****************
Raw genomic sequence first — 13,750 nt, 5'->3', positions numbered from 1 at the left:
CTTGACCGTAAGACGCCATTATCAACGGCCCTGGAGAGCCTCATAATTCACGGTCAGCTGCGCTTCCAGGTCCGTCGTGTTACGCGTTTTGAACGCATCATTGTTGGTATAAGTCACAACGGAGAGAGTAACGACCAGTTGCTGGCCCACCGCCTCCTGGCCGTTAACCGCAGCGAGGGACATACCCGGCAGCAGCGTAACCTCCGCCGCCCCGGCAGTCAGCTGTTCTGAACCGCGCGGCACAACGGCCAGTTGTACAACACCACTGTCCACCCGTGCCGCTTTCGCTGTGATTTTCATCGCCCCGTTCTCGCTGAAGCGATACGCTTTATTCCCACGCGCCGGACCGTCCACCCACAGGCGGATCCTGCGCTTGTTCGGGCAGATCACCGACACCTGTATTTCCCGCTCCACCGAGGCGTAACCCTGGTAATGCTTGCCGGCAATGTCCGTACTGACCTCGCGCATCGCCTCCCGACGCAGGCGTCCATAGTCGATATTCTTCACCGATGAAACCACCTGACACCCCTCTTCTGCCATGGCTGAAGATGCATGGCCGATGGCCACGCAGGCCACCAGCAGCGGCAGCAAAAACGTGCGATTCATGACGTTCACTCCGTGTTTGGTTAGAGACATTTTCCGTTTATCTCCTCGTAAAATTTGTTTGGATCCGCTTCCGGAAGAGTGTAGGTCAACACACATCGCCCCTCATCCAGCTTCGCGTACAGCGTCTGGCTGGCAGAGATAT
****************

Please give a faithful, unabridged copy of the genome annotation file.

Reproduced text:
Raw genomic sequence first — 13,750 nt, 5'->3', positions numbered from 1 at the left:
CTTGACCGTAAGACGCCATTATCAACGGCCCTGGAGAGCCTCATAATTCACGGTCAGCTGCGCTTCCAGGTCCGTCGTGTTACGCGTTTTGAACGCATCATTGTTGGTATAAGTCACAACGGAGAGAGTAACGACCAGTTGCTGGCCCACCGCCTCCTGGCCGTTAACCGCAGCGAGGGACATACCCGGCAGCAGCGTAACCTCCGCCGCCCCGGCAGTCAGCTGTTCTGAACCGCGCGGCACAACGGCCAGTTGTACAACACCACTGTCCACCCGTGCCGCTTTCGCTGTGATTTTCATCGCCCCGTTCTCGCTGAAGCGATACGCTTTATTCCCACGCGCCGGACCGTCCACCCACAGGCGGATCCTGCGCTTGTTCGGGCAGATCACCGACACCTGTATTTCCCGCTCCACCGAGGCGTAACCCTGGTAATGCTTGCCGGCAATGTCCGTACTGACCTCGCGCATCGCCTCCCGACGCAGGCGTCCATAGTCGATATTCTTCACCGATGAAACCACCTGACACCCCTCTTCTGCCATGGCTGAAGATGCATGGCCGATGGCCACGCAGGCCACCAGCAGCGGCAGCAAAAACGTGCGATTCATGACGTTCACTCCGTGTTTGGTTAGAGACATTTTCCGTTTATCTCCTCGTAAAATTTGTTTGGATCCGCTTCCGGAAGAGTGTAGGTCAACACACATCGCCCCTCATCCAGCTTCGCGTACAGCGTCTGGCTGGCAGAGATAT